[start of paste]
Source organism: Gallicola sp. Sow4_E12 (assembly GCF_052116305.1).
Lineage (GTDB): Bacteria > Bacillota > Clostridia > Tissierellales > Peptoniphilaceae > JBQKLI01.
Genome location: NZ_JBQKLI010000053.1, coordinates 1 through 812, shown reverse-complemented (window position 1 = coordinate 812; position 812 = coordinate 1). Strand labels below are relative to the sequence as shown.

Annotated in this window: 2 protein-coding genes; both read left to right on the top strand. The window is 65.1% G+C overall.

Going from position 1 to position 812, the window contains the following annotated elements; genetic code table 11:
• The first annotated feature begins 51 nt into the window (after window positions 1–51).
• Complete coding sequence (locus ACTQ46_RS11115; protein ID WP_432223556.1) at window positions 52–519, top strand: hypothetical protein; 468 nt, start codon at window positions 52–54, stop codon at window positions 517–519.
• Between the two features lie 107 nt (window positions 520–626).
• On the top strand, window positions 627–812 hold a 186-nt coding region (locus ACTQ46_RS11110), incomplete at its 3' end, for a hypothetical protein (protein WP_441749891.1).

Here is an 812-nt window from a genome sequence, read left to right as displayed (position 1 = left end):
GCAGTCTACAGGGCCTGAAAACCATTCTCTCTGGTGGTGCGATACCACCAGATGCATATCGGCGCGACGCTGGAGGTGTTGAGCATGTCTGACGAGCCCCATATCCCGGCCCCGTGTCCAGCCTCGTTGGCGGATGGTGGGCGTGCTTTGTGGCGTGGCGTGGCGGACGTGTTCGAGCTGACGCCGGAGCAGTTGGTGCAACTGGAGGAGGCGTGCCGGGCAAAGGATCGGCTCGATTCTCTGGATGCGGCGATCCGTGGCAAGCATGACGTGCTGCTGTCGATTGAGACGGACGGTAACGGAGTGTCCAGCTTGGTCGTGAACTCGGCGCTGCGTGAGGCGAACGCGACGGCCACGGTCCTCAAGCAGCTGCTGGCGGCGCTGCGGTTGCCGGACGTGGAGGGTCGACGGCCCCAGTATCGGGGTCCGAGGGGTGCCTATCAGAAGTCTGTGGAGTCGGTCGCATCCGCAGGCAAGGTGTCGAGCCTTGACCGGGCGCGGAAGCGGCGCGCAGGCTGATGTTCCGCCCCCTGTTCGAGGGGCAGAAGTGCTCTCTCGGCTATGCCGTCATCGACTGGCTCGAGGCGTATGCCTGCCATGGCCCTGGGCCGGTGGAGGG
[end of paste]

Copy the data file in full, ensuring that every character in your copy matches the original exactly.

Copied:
Source organism: Gallicola sp. Sow4_E12 (assembly GCF_052116305.1).
Lineage (GTDB): Bacteria > Bacillota > Clostridia > Tissierellales > Peptoniphilaceae > JBQKLI01.
Genome location: NZ_JBQKLI010000053.1, coordinates 1 through 812, shown reverse-complemented (window position 1 = coordinate 812; position 812 = coordinate 1). Strand labels below are relative to the sequence as shown.

Annotated in this window: 2 protein-coding genes; both read left to right on the top strand. The window is 65.1% G+C overall.

Going from position 1 to position 812, the window contains the following annotated elements; genetic code table 11:
• The first annotated feature begins 51 nt into the window (after window positions 1–51).
• Complete coding sequence (locus ACTQ46_RS11115; protein ID WP_432223556.1) at window positions 52–519, top strand: hypothetical protein; 468 nt, start codon at window positions 52–54, stop codon at window positions 517–519.
• Between the two features lie 107 nt (window positions 520–626).
• On the top strand, window positions 627–812 hold a 186-nt coding region (locus ACTQ46_RS11110), incomplete at its 3' end, for a hypothetical protein (protein WP_441749891.1).

Here is an 812-nt window from a genome sequence, read left to right as displayed (position 1 = left end):
GCAGTCTACAGGGCCTGAAAACCATTCTCTCTGGTGGTGCGATACCACCAGATGCATATCGGCGCGACGCTGGAGGTGTTGAGCATGTCTGACGAGCCCCATATCCCGGCCCCGTGTCCAGCCTCGTTGGCGGATGGTGGGCGTGCTTTGTGGCGTGGCGTGGCGGACGTGTTCGAGCTGACGCCGGAGCAGTTGGTGCAACTGGAGGAGGCGTGCCGGGCAAAGGATCGGCTCGATTCTCTGGATGCGGCGATCCGTGGCAAGCATGACGTGCTGCTGTCGATTGAGACGGACGGTAACGGAGTGTCCAGCTTGGTCGTGAACTCGGCGCTGCGTGAGGCGAACGCGACGGCCACGGTCCTCAAGCAGCTGCTGGCGGCGCTGCGGTTGCCGGACGTGGAGGGTCGACGGCCCCAGTATCGGGGTCCGAGGGGTGCCTATCAGAAGTCTGTGGAGTCGGTCGCATCCGCAGGCAAGGTGTCGAGCCTTGACCGGGCGCGGAAGCGGCGCGCAGGCTGATGTTCCGCCCCCTGTTCGAGGGGCAGAAGTGCTCTCTCGGCTATGCCGTCATCGACTGGCTCGAGGCGTATGCCTGCCATGGCCCTGGGCCGGTGGAGGG